Teens in primary age range for testicular cancer
By Jim Bergamo
Testicular cancer has seen an alarming 60 percent increase over the last four decades according to the U.S. National Cancer Institute. Just as surprising as the dramatic increase is the primary age range of those getting the disease.
It was during a CrossFit workout session when Thomas Seuthe suspected he had injured himself. That was three months ago. He's since learned he didn't suffer an injury; he had an illness -- testicular cancer.
"It was a complete shock," said Seuthe. "I think the biggest problem in having been diagnosed with cancer is not knowing how bad that cancer was."
Seuthe is one of about 8,400 new cases of testicular cancer in the last year.
"That rate has doubled over the last 40 years," said Richard Garza, M.D., a radiation oncologist with the Austin Center for Radiation Oncology.
As surprised as the 47-year-old Seuthe was to learn he had the disease, he was equally surprised to learn that this type of cancer doesn't usually form in men his age or older.
"Testicular cancer is definitely a cancer of younger men," said Garza.
Garza says men ages 15 to 35 are mostly likely to get testicular cancer.
"It's the number one incidence of cancer in that age group," he said.
It's the reason Seuthe wanted to bring his 15-year-old son Carter with him to his most recent radiation treatment. Much like women are encouraged to talk with their daughters about breast self-examination to aid in early detection of breast cancer, doctors are now encouraging fathers to talk to their sons about self examination to help detect testicular cancer. Garza says any rough or hard nodule or pain or swelling not due to injury should be checked by a doctor. Of course, when it comes to the topic of self examination, boys will be boys.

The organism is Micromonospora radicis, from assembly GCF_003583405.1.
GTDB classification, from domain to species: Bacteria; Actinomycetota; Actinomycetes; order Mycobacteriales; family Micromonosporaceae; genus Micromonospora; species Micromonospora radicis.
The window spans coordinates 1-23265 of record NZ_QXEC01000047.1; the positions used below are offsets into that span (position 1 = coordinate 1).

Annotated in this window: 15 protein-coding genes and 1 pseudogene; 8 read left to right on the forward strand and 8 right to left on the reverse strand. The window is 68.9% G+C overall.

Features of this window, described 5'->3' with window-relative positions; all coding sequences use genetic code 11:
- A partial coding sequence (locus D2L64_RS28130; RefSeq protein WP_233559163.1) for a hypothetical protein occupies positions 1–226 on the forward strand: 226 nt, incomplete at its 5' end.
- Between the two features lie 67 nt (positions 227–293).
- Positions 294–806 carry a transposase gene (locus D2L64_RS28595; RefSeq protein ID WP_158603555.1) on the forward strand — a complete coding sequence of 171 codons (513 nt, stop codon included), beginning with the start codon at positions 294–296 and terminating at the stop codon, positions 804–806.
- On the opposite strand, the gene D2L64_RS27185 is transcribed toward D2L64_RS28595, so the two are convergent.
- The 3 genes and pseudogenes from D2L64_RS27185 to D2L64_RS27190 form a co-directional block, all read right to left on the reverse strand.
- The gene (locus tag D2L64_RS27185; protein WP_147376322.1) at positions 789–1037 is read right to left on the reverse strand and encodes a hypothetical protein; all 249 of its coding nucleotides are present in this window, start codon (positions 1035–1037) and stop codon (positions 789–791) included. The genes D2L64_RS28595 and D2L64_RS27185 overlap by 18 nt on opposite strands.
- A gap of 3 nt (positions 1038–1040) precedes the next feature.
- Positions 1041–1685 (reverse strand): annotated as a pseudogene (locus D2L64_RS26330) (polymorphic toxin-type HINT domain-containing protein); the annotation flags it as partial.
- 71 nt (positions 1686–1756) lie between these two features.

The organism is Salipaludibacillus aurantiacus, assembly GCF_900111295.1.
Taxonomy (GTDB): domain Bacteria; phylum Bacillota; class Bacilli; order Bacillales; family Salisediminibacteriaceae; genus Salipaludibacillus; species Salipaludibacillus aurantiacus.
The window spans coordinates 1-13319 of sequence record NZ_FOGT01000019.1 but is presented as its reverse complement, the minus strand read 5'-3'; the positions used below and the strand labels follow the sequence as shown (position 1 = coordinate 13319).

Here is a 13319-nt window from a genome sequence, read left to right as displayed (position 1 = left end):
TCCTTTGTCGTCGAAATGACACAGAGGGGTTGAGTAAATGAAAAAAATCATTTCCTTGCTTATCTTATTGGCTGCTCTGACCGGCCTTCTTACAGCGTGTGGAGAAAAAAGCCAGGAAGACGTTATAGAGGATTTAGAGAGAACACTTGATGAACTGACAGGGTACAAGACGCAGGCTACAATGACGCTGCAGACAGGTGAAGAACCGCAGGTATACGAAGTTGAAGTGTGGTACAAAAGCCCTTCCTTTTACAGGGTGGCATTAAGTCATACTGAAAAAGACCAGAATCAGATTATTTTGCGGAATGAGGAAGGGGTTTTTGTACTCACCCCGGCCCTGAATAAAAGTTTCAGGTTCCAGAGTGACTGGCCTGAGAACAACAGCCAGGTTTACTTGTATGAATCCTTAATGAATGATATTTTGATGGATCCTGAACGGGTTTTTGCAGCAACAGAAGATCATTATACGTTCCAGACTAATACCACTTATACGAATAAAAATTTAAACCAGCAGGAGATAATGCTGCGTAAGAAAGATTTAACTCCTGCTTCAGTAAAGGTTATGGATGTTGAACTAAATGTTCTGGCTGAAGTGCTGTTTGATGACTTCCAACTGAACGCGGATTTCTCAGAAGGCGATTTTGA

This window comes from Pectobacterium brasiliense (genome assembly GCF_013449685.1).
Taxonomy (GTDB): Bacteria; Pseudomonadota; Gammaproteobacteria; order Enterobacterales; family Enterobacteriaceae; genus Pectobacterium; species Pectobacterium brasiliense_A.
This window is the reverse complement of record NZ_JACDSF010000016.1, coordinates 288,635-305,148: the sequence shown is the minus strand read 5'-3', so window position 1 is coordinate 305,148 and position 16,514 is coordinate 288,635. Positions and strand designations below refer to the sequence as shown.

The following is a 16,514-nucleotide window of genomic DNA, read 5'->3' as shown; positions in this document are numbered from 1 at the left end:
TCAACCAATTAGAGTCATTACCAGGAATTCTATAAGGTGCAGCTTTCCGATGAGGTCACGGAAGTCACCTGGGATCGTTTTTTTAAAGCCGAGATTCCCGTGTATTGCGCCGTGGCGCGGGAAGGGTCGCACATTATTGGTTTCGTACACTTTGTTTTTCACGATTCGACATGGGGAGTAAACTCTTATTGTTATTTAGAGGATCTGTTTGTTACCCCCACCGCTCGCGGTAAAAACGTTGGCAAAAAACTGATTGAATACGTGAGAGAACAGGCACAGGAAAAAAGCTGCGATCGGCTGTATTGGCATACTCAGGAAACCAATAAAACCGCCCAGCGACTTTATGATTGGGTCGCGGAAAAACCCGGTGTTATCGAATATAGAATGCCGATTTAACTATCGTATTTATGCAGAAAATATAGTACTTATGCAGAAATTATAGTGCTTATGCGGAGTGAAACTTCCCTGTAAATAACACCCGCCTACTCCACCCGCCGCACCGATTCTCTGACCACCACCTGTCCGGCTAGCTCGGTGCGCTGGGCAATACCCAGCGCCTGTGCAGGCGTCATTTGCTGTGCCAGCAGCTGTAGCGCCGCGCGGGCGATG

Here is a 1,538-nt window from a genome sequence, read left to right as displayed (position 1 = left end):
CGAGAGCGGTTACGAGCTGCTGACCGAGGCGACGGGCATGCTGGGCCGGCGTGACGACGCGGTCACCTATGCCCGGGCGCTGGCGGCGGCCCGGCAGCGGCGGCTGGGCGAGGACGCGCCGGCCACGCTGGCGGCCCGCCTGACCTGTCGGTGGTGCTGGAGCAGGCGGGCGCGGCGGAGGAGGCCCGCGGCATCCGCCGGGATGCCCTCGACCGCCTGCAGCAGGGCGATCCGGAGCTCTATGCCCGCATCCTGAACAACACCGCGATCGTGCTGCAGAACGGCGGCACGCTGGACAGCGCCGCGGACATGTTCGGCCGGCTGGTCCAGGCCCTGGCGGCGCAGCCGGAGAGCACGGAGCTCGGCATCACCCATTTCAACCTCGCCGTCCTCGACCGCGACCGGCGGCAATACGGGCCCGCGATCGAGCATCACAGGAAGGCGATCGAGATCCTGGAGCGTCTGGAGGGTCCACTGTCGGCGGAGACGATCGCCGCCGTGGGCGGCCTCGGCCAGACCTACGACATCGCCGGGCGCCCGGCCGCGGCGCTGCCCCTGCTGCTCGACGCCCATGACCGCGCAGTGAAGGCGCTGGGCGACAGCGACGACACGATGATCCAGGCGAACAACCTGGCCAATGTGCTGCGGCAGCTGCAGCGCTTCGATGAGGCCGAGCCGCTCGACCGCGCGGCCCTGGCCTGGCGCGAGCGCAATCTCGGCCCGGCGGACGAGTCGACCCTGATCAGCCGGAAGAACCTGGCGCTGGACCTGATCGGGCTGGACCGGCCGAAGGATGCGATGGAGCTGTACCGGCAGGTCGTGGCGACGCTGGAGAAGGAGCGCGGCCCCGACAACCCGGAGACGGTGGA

"It's kind of like a funny topic to bring up," said Carter Seuthe. "Me and my friends have definitely joked about it. Not towards my dad but just about it."
"I think that's typical with teenage boys -- a little bit of joking," said Thomas Seuthe. "But I think when they take it home and talk to their parents about it, there's a little bit more serious tone to it. It may even educate the parents to be a little more diligent as well."
Carter agrees and says it doesn't take long for his friends to get serious when they learn teens as young as 15 are in the primary age range for testicular cancer.
"They pretty much just ask how serious it is and if anyone is going to be all right," he said.
Thomas Seuthe is expected to be all right. His cancer was detected almost immediately after it presented itself. Doctors say there's about a 99 percent survival rate for testicular cancer patients when it's caught early. Seuthe's radiation treatments are more a preventive measure as doctors attempt to keep any cancer cells from moving into the lymph nodes in the abdomen. He's just hoping having his son witness the treatment will encourage Carter to take the self examination recommendation seriously.
"My son is 15 years old, and that's when it starts," said Thomas Seuthe. "I don't want it to be ignored for three, four, five months, then we have other issues or cancer."
The rapid rise in testicular cancer cases reported by the U.S. National Cancer Institute isn't confined to this country. Research shows nearly identical numbers are being reported in four other continents besides North America. Doctors say those of Scandinavian descent are at the highest risk for developing the disease.